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ISSN : 2233-4165(Print)
ISSN : 2233-5382(Online)
Journal of Industrial Distribution & Business Vol.9 No.7 pp.19-32

Interaction Effects of Lay Theories and Failure Type on Adaptive versus Compensatory Consumption Behavior

Nak-Hwan Choi**,Li Wang***,Chang Chen****
* This research was supported by “Research Base Construction Fund Support Program” funded by Chonbuk National University in 2018.
** First Author, Professor, Department of Business Administration, Chonbuk National University, Korea. E-mail:
*** Co-Author, Master, Chonbuk National University, Jeonju, Korea. E-mail:
**** Corresponding Author, Doctoral Student, Chonbuk National University, Jeonju, Korea. Tel: +82-63-270-2998, E-mail:
June 14, 2018. June 28, 2018. July 15, 2018.


Purpose - This paper aims at exploring the effects of failure types such as failure in promotion orientation and failure in prevention orientation on consumers' consumption behavior, and the moderation role of lay theories in the effects.
Research design, data, and methodology – This study employed 2 between-subject designs(failure in promotion orientation vs. failure in prevention orientation) and also 2 (failure in promotion orientation vs. failure in prevention orientation) with implicit self as the within-subject. Chinese consumers participated in the empirical study, and to verify the hypotheses ANOVA, T-test and regression analysis were used.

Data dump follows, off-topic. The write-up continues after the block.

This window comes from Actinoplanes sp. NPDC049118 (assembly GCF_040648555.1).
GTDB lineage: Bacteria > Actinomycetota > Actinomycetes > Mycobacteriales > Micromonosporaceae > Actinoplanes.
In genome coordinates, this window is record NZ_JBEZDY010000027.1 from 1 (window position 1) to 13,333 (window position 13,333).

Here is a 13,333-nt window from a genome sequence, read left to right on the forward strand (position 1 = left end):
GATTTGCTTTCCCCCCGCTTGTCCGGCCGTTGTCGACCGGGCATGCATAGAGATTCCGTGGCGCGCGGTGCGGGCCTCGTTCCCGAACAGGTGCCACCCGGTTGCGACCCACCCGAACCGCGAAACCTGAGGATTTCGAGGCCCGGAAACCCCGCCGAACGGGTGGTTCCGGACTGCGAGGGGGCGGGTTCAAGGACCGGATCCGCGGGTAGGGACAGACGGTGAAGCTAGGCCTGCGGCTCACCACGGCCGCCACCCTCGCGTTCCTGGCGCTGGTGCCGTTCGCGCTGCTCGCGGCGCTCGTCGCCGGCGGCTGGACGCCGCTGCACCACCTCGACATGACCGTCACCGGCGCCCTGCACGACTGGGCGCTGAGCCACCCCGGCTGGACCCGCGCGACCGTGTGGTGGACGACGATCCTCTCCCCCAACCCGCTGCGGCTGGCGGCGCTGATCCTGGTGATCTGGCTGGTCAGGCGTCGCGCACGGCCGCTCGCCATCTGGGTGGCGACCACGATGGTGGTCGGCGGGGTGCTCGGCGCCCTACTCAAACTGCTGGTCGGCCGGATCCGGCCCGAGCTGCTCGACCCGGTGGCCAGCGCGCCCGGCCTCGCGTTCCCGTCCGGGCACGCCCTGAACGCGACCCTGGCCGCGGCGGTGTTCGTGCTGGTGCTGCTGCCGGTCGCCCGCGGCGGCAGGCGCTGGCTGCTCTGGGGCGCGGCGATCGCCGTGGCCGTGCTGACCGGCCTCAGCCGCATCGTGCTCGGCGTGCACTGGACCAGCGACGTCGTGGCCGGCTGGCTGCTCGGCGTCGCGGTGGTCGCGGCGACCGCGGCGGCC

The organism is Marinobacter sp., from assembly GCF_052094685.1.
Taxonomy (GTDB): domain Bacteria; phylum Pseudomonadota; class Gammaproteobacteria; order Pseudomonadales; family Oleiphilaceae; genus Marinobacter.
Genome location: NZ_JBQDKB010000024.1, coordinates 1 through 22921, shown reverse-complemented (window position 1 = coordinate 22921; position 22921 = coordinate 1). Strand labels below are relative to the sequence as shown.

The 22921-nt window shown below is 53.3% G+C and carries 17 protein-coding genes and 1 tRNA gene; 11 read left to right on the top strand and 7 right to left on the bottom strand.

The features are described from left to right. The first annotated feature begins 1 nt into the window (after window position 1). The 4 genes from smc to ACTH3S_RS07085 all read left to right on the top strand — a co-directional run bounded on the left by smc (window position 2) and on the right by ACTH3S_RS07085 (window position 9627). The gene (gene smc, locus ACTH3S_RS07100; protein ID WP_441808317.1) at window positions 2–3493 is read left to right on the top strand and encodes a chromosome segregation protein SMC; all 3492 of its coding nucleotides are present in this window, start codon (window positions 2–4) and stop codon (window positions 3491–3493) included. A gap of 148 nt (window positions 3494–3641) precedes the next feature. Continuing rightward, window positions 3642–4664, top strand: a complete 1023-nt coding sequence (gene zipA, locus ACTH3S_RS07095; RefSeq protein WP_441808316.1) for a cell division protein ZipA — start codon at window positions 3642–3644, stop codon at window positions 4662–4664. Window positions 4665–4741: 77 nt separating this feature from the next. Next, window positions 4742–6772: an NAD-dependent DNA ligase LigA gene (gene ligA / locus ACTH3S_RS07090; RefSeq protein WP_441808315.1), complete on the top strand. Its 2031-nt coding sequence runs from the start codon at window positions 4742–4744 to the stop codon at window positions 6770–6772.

Results – Consumers were more likely to choose adaptive consumption behavior rather than compensatory consumption behavior when they were encountered with failure in promotion orientation versus failure in prevention orientation. Lay theories did play the moderation role in the effect of failure types on consumption behavior. The incremental theorists who think that effort is an important way to accomplish their learning goals showed more willingness to conduct compensatory consumption behavior rather than adaptive consumption behavior.
Conclusions – Marketers should put more attention on the ways by which their products can help consumers self-improve when consumers encounter with failure. They should also be aware of the importance of consumers' mindsets when designing and developing advertising messages.

JEL Classifications: C83, L81, M31, P46.


    Chonbuk National University




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